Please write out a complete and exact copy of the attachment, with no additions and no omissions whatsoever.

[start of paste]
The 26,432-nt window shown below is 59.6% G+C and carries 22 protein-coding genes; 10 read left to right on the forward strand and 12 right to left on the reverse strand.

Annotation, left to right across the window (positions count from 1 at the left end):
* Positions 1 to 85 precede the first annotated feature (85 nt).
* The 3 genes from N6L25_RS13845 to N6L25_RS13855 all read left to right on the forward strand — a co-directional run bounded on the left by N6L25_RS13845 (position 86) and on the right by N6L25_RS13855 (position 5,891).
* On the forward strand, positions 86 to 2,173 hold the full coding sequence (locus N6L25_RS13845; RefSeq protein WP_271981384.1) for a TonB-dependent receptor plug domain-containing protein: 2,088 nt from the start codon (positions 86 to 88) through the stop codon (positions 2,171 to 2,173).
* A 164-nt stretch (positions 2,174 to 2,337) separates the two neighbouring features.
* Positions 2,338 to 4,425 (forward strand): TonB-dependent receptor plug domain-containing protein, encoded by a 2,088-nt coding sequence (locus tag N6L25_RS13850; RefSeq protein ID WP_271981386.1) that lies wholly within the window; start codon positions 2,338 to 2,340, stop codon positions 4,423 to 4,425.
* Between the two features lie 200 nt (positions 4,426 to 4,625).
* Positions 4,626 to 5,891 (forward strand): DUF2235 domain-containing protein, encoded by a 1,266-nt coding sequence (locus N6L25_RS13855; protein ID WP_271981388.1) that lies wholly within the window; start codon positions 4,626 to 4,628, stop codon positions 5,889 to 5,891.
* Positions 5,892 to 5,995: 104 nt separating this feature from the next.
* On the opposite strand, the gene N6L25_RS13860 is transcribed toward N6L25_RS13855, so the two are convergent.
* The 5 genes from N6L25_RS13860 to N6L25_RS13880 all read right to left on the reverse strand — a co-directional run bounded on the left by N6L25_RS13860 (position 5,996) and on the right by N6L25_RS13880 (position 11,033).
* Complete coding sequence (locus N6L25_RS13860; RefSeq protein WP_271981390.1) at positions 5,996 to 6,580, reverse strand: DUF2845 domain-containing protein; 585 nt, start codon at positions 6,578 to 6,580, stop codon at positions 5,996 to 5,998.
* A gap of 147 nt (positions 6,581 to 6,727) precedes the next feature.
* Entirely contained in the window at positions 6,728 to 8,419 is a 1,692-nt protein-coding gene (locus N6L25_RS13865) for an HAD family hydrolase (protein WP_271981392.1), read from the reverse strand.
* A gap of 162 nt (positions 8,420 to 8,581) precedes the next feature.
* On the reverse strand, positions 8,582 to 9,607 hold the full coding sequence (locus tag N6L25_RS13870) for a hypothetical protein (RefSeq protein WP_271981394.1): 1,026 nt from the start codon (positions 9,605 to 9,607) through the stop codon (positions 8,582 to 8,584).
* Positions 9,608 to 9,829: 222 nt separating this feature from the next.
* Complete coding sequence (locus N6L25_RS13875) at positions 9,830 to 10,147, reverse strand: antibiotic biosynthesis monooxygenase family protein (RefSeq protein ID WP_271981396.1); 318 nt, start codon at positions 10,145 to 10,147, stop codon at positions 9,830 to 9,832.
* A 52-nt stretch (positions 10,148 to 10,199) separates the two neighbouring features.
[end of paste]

The 26,432-nt window shown below is 59.6% G+C and carries 22 protein-coding genes; 10 read left to right on the forward strand and 12 right to left on the reverse strand.

Annotation, left to right across the window (positions count from 1 at the left end):
* Positions 1 to 85 precede the first annotated feature (85 nt).
* The 3 genes from N6L25_RS13845 to N6L25_RS13855 all read left to right on the forward strand — a co-directional run bounded on the left by N6L25_RS13845 (position 86) and on the right by N6L25_RS13855 (position 5,891).
* On the forward strand, positions 86 to 2,173 hold the full coding sequence (locus N6L25_RS13845; RefSeq protein WP_271981384.1) for a TonB-dependent receptor plug domain-containing protein: 2,088 nt from the start codon (positions 86 to 88) through the stop codon (positions 2,171 to 2,173).
* A 164-nt stretch (positions 2,174 to 2,337) separates the two neighbouring features.
* Positions 2,338 to 4,425 (forward strand): TonB-dependent receptor plug domain-containing protein, encoded by a 2,088-nt coding sequence (locus tag N6L25_RS13850; RefSeq protein ID WP_271981386.1) that lies wholly within the window; start codon positions 2,338 to 2,340, stop codon positions 4,423 to 4,425.
* Between the two features lie 200 nt (positions 4,426 to 4,625).
* Positions 4,626 to 5,891 (forward strand): DUF2235 domain-containing protein, encoded by a 1,266-nt coding sequence (locus N6L25_RS13855; protein ID WP_271981388.1) that lies wholly within the window; start codon positions 4,626 to 4,628, stop codon positions 5,889 to 5,891.
* Positions 5,892 to 5,995: 104 nt separating this feature from the next.
* On the opposite strand, the gene N6L25_RS13860 is transcribed toward N6L25_RS13855, so the two are convergent.
* The 5 genes from N6L25_RS13860 to N6L25_RS13880 all read right to left on the reverse strand — a co-directional run bounded on the left by N6L25_RS13860 (position 5,996) and on the right by N6L25_RS13880 (position 11,033).
* Complete coding sequence (locus N6L25_RS13860; RefSeq protein WP_271981390.1) at positions 5,996 to 6,580, reverse strand: DUF2845 domain-containing protein; 585 nt, start codon at positions 6,578 to 6,580, stop codon at positions 5,996 to 5,998.
* A gap of 147 nt (positions 6,581 to 6,727) precedes the next feature.
* Entirely contained in the window at positions 6,728 to 8,419 is a 1,692-nt protein-coding gene (locus N6L25_RS13865) for an HAD family hydrolase (protein WP_271981392.1), read from the reverse strand.
* A gap of 162 nt (positions 8,420 to 8,581) precedes the next feature.
* On the reverse strand, positions 8,582 to 9,607 hold the full coding sequence (locus tag N6L25_RS13870) for a hypothetical protein (RefSeq protein WP_271981394.1): 1,026 nt from the start codon (positions 9,605 to 9,607) through the stop codon (positions 8,582 to 8,584).
* Positions 9,608 to 9,829: 222 nt separating this feature from the next.
* Complete coding sequence (locus N6L25_RS13875) at positions 9,830 to 10,147, reverse strand: antibiotic biosynthesis monooxygenase family protein (RefSeq protein ID WP_271981396.1); 318 nt, start codon at positions 10,145 to 10,147, stop codon at positions 9,830 to 9,832.
* A 52-nt stretch (positions 10,148 to 10,199) separates the two neighbouring features.